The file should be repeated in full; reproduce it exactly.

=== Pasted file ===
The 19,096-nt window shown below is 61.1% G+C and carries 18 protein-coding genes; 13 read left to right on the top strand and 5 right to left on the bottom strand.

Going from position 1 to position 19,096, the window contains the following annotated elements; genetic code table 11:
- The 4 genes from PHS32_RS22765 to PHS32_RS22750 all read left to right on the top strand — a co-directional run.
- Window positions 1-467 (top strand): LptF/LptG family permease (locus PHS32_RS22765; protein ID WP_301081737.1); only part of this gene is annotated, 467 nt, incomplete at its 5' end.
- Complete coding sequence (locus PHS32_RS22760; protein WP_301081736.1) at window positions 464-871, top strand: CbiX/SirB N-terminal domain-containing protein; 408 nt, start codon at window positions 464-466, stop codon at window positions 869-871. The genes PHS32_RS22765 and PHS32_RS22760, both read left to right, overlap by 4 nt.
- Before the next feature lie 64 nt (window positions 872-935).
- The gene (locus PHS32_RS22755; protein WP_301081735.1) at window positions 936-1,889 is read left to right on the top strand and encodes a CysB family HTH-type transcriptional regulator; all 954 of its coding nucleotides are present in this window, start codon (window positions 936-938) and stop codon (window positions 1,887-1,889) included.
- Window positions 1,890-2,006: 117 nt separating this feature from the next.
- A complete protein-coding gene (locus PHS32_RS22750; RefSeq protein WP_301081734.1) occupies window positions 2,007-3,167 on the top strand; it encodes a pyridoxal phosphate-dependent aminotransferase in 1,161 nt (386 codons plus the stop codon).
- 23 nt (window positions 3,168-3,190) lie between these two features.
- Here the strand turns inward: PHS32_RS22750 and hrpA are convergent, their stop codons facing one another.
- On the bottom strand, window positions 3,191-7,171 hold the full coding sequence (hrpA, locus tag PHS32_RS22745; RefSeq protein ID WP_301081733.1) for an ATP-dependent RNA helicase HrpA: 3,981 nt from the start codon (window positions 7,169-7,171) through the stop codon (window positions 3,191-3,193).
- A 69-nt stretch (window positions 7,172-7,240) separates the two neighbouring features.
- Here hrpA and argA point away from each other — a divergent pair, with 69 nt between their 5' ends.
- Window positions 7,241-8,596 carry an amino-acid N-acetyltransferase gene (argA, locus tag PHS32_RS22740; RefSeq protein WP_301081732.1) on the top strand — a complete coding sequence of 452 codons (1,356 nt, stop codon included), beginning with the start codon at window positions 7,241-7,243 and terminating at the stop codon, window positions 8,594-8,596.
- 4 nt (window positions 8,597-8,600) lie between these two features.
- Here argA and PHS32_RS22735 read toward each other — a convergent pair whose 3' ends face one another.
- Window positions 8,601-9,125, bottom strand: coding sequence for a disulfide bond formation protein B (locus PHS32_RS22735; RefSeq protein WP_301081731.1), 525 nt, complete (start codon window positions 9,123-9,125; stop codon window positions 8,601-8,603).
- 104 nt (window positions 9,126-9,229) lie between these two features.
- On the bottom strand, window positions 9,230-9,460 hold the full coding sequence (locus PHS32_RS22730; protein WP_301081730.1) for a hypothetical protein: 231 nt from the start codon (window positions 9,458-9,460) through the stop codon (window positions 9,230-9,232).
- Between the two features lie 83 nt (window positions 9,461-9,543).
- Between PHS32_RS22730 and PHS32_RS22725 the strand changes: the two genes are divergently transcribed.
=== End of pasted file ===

The 19,096-nt window shown below is 61.1% G+C and carries 18 protein-coding genes; 13 read left to right on the top strand and 5 right to left on the bottom strand.

Going from position 1 to position 19,096, the window contains the following annotated elements; genetic code table 11:
- The 4 genes from PHS32_RS22765 to PHS32_RS22750 all read left to right on the top strand — a co-directional run.
- Window positions 1-467 (top strand): LptF/LptG family permease (locus PHS32_RS22765; protein ID WP_301081737.1); only part of this gene is annotated, 467 nt, incomplete at its 5' end.
- Complete coding sequence (locus PHS32_RS22760; protein WP_301081736.1) at window positions 464-871, top strand: CbiX/SirB N-terminal domain-containing protein; 408 nt, start codon at window positions 464-466, stop codon at window positions 869-871. The genes PHS32_RS22765 and PHS32_RS22760, both read left to right, overlap by 4 nt.
- Before the next feature lie 64 nt (window positions 872-935).
- The gene (locus PHS32_RS22755; protein WP_301081735.1) at window positions 936-1,889 is read left to right on the top strand and encodes a CysB family HTH-type transcriptional regulator; all 954 of its coding nucleotides are present in this window, start codon (window positions 936-938) and stop codon (window positions 1,887-1,889) included.
- Window positions 1,890-2,006: 117 nt separating this feature from the next.
- A complete protein-coding gene (locus PHS32_RS22750; RefSeq protein WP_301081734.1) occupies window positions 2,007-3,167 on the top strand; it encodes a pyridoxal phosphate-dependent aminotransferase in 1,161 nt (386 codons plus the stop codon).
- 23 nt (window positions 3,168-3,190) lie between these two features.
- Here the strand turns inward: PHS32_RS22750 and hrpA are convergent, their stop codons facing one another.
- On the bottom strand, window positions 3,191-7,171 hold the full coding sequence (hrpA, locus tag PHS32_RS22745; RefSeq protein ID WP_301081733.1) for an ATP-dependent RNA helicase HrpA: 3,981 nt from the start codon (window positions 7,169-7,171) through the stop codon (window positions 3,191-3,193).
- A 69-nt stretch (window positions 7,172-7,240) separates the two neighbouring features.
- Here hrpA and argA point away from each other — a divergent pair, with 69 nt between their 5' ends.
- Window positions 7,241-8,596 carry an amino-acid N-acetyltransferase gene (argA, locus tag PHS32_RS22740; RefSeq protein WP_301081732.1) on the top strand — a complete coding sequence of 452 codons (1,356 nt, stop codon included), beginning with the start codon at window positions 7,241-7,243 and terminating at the stop codon, window positions 8,594-8,596.
- 4 nt (window positions 8,597-8,600) lie between these two features.
- Here argA and PHS32_RS22735 read toward each other — a convergent pair whose 3' ends face one another.
- Window positions 8,601-9,125, bottom strand: coding sequence for a disulfide bond formation protein B (locus PHS32_RS22735; RefSeq protein WP_301081731.1), 525 nt, complete (start codon window positions 9,123-9,125; stop codon window positions 8,601-8,603).
- 104 nt (window positions 9,126-9,229) lie between these two features.
- On the bottom strand, window positions 9,230-9,460 hold the full coding sequence (locus PHS32_RS22730; protein WP_301081730.1) for a hypothetical protein: 231 nt from the start codon (window positions 9,458-9,460) through the stop codon (window positions 9,230-9,232).
- Between the two features lie 83 nt (window positions 9,461-9,543).
- Between PHS32_RS22730 and PHS32_RS22725 the strand changes: the two genes are divergently transcribed.